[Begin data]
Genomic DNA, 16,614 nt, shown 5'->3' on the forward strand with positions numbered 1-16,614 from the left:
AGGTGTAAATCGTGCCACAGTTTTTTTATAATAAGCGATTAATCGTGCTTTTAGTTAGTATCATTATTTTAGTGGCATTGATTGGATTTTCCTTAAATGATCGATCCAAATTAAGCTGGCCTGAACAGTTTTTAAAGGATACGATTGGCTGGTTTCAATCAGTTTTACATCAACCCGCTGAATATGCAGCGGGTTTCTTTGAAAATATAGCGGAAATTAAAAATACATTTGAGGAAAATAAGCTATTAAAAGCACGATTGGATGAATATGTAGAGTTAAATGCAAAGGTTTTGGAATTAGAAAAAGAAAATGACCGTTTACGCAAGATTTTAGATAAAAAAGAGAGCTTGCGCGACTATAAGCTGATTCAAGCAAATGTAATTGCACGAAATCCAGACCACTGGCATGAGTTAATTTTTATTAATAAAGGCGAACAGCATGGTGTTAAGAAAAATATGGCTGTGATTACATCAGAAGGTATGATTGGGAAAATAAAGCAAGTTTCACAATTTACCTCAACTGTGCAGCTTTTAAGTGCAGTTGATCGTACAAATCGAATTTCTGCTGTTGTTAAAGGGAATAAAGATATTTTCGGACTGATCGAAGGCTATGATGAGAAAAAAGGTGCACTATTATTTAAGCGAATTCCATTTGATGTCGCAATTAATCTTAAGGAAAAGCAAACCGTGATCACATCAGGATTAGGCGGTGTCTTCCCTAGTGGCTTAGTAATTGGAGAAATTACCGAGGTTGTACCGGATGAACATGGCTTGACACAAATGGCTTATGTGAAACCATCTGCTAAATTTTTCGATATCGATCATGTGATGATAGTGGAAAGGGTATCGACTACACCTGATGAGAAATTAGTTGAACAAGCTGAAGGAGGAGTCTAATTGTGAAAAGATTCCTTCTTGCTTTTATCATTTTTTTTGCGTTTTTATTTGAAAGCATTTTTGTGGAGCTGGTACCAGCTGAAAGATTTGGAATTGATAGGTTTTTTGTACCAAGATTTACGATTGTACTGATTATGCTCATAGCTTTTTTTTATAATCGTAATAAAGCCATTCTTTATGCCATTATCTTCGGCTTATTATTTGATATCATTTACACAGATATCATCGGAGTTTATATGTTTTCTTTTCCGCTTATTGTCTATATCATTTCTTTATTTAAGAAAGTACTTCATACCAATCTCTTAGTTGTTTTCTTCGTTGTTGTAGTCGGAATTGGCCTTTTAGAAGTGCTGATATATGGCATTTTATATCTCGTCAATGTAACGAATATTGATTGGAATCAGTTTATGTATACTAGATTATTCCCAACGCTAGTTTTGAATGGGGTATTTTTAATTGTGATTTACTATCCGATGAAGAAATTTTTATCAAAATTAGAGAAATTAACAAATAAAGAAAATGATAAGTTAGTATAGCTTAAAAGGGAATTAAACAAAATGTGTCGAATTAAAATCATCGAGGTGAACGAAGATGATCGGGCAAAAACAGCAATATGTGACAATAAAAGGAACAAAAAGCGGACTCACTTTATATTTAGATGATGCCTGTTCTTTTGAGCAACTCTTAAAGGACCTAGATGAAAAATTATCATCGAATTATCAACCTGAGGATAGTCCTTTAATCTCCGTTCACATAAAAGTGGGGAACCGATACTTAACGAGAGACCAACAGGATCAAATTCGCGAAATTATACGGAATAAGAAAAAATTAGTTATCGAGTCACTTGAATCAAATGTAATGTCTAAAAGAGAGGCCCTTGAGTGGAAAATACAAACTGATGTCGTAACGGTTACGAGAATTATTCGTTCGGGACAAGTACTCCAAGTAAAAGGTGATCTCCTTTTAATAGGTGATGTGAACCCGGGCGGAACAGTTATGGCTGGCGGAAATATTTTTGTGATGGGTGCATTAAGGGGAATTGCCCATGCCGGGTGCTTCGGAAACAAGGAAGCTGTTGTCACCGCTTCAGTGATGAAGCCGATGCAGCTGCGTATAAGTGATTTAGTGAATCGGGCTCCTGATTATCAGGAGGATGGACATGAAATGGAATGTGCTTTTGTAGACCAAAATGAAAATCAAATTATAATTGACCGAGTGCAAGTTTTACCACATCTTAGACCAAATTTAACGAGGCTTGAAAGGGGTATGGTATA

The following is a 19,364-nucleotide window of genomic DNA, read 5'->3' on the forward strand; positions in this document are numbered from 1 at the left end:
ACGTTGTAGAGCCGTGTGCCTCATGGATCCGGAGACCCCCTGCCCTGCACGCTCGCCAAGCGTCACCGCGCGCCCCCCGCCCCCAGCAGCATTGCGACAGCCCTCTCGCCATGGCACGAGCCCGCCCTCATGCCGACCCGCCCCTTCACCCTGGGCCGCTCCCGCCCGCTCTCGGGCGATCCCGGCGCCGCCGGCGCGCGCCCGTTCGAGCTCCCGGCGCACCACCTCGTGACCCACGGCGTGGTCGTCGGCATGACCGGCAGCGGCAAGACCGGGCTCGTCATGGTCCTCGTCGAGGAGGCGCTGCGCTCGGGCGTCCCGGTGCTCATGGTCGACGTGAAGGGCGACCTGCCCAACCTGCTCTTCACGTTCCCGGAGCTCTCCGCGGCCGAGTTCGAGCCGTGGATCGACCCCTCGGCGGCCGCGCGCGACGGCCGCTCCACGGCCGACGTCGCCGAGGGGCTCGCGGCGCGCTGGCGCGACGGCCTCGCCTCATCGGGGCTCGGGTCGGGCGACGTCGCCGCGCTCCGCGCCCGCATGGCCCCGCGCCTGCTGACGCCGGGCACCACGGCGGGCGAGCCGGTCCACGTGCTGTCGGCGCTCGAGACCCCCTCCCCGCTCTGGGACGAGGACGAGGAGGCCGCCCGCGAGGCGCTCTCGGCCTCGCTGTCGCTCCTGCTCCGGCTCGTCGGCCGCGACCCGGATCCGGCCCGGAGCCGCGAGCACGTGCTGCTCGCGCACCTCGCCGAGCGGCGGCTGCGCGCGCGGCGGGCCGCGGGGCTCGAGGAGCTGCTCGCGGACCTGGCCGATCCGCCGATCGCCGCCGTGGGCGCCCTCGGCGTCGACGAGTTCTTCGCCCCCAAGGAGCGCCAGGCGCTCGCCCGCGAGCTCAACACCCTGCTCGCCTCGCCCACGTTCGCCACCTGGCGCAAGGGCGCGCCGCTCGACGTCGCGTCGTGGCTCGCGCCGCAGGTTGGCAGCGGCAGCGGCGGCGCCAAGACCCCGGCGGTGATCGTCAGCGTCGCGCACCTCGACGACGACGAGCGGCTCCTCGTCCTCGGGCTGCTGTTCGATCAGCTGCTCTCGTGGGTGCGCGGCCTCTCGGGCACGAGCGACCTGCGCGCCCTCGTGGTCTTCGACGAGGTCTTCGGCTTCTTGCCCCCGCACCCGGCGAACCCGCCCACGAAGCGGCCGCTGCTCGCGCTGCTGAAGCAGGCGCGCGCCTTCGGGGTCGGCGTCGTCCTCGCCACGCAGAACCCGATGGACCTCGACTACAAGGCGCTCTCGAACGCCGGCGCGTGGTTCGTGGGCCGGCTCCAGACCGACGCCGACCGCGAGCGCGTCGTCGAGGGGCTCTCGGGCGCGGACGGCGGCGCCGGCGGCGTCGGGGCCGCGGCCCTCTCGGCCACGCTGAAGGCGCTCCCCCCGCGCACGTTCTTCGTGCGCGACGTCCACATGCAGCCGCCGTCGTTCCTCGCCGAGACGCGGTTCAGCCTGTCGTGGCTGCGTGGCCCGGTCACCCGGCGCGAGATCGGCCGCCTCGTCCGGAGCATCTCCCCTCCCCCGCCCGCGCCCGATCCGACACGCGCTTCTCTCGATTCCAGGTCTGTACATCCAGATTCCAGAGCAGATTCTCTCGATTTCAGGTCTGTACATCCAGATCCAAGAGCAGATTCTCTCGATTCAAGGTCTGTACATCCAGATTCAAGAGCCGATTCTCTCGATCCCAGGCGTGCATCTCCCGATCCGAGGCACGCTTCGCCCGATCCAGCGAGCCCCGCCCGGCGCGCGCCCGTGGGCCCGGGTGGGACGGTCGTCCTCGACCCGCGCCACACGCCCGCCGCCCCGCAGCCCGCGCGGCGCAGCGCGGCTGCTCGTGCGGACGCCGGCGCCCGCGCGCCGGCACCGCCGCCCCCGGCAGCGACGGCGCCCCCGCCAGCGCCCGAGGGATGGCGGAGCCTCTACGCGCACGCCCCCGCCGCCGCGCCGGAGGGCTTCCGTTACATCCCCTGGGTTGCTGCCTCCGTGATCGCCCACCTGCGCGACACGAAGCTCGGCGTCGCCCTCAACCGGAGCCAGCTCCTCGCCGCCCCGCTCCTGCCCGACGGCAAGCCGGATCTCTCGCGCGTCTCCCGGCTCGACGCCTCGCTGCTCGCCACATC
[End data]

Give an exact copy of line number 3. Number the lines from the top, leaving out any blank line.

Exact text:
The following is a 19,364-nucleotide window of genomic DNA, read 5'->3' on the forward strand; positions in this document are numbered from 1 at the left end: